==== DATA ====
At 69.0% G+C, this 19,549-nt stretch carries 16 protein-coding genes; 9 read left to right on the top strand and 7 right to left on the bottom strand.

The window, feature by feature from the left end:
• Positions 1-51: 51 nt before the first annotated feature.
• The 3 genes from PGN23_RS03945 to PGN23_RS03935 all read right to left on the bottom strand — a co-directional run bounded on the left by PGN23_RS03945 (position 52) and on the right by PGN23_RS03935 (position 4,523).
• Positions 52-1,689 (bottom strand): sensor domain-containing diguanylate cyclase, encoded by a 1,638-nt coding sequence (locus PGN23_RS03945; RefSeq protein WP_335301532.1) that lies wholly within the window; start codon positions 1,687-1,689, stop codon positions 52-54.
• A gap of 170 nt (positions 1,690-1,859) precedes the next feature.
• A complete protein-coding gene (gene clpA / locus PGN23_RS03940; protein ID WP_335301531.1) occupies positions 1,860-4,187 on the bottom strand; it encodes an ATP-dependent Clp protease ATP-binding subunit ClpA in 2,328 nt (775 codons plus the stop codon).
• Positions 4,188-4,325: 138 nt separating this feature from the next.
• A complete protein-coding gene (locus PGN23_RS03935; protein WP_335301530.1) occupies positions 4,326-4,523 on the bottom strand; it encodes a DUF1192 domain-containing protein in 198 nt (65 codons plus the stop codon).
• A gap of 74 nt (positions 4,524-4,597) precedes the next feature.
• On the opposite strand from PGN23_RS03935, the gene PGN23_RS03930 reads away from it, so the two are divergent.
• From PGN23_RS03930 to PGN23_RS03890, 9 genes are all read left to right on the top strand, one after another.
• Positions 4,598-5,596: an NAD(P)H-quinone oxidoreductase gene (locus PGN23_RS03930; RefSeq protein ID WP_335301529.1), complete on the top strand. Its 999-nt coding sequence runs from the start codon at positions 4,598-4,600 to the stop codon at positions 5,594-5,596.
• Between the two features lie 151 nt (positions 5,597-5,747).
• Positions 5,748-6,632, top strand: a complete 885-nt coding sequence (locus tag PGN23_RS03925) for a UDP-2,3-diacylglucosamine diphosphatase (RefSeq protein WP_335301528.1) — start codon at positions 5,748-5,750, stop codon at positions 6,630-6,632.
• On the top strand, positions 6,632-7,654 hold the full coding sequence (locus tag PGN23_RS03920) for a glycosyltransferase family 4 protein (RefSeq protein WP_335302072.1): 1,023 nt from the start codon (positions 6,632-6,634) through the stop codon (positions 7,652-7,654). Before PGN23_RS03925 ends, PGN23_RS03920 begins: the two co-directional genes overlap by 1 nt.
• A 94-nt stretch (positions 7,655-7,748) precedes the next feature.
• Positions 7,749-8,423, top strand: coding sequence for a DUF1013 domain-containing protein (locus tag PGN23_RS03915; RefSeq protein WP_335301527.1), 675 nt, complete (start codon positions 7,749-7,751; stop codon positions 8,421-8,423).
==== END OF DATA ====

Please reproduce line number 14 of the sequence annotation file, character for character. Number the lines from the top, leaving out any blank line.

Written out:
• Between the two features lie 151 nt (positions 5,597-5,747).